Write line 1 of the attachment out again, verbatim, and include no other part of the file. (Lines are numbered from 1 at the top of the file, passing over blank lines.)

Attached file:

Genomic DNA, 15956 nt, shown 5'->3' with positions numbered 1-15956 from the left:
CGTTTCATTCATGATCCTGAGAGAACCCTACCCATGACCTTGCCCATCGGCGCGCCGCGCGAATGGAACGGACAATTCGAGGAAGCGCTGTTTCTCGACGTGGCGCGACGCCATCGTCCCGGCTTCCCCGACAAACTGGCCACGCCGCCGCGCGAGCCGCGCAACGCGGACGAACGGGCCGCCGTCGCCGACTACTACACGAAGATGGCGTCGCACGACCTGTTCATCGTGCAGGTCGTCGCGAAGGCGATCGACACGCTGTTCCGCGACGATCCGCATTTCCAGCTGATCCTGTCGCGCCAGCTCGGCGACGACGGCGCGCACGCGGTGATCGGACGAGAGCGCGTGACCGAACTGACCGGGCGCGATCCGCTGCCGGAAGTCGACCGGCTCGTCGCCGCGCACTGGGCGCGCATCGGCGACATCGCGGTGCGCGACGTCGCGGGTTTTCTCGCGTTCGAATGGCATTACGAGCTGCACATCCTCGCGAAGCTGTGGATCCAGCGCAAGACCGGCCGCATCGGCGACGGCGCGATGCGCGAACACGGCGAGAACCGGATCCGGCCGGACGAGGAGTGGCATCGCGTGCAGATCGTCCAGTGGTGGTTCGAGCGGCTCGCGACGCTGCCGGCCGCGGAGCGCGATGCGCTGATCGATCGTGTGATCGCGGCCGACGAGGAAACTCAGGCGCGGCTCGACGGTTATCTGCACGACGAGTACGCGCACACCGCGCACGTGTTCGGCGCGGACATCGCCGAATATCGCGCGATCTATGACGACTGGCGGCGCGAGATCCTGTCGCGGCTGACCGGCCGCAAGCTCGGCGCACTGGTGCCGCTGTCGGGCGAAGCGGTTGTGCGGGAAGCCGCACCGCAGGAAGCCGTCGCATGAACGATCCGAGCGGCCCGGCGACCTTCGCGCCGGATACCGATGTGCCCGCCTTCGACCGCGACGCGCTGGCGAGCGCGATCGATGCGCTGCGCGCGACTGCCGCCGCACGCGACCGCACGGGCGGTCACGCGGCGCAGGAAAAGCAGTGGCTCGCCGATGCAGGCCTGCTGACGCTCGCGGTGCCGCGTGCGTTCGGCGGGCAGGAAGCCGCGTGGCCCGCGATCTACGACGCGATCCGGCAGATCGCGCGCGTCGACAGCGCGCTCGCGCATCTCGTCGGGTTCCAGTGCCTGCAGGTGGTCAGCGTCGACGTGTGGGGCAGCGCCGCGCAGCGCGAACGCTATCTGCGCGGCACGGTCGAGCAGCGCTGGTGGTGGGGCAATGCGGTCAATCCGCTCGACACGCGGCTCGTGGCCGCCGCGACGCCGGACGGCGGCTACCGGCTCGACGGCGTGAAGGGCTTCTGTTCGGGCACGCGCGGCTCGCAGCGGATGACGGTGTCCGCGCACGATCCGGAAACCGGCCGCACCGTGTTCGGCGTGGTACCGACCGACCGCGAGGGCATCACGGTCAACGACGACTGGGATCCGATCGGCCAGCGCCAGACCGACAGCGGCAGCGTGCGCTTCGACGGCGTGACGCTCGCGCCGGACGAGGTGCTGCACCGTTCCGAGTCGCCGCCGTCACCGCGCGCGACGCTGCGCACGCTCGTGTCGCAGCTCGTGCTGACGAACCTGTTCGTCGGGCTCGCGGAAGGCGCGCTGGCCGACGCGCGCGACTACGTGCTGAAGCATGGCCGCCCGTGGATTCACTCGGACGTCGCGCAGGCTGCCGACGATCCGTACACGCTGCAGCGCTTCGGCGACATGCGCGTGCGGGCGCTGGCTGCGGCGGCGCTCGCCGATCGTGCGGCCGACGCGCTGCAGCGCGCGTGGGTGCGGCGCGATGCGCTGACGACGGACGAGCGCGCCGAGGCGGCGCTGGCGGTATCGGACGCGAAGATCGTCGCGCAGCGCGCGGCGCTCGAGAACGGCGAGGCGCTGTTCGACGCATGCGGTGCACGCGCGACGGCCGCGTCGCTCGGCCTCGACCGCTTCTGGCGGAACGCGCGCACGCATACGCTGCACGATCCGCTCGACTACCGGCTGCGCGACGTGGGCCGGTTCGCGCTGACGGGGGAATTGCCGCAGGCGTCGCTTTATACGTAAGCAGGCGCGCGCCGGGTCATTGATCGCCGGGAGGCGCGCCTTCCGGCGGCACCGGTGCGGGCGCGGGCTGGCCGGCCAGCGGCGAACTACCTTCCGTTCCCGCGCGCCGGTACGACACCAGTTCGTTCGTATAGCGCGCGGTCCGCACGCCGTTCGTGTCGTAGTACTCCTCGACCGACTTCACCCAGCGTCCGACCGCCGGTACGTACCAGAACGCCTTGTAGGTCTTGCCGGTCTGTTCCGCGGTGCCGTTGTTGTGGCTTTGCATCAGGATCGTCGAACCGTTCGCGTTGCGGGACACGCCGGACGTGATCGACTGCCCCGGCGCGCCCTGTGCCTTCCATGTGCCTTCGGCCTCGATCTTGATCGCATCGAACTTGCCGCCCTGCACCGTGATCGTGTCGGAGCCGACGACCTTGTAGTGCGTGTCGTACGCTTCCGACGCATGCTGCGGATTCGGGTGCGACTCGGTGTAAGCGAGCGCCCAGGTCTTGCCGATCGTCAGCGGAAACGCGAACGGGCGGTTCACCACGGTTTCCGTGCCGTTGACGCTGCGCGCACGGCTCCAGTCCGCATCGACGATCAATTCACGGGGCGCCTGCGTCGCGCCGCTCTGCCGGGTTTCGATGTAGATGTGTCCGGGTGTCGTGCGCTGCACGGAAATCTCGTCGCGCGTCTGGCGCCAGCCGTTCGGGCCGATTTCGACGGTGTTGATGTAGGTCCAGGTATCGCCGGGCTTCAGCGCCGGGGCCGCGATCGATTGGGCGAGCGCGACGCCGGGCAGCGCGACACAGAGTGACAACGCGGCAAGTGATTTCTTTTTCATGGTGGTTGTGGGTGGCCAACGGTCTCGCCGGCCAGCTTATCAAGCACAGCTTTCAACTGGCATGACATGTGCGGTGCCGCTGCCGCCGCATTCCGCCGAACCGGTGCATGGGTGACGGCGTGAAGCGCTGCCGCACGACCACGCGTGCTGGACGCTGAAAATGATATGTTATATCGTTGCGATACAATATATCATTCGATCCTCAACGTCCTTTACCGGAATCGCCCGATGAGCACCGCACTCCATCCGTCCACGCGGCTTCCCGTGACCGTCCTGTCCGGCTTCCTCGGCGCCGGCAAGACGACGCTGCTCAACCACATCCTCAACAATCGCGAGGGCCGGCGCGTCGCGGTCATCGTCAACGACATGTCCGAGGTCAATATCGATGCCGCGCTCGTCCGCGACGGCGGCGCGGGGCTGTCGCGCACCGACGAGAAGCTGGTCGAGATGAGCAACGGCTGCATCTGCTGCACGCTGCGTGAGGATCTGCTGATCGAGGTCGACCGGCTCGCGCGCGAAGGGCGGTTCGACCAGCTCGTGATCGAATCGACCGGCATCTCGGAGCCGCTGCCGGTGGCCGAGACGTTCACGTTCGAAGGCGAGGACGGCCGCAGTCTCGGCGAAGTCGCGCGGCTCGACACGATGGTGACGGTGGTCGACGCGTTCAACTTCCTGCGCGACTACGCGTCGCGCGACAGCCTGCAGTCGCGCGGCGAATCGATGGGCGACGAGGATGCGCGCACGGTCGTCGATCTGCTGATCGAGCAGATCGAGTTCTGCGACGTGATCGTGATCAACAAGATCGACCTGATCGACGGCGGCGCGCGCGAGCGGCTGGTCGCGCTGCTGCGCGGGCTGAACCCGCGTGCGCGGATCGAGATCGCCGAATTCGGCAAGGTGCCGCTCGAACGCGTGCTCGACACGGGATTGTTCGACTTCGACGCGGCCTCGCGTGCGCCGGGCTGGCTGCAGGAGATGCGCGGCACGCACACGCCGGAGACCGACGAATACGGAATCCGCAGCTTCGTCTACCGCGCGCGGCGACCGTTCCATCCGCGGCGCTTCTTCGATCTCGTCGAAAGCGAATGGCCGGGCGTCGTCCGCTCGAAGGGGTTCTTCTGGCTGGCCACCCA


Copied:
Genomic DNA, 15956 nt, shown 5'->3' with positions numbered 1-15956 from the left: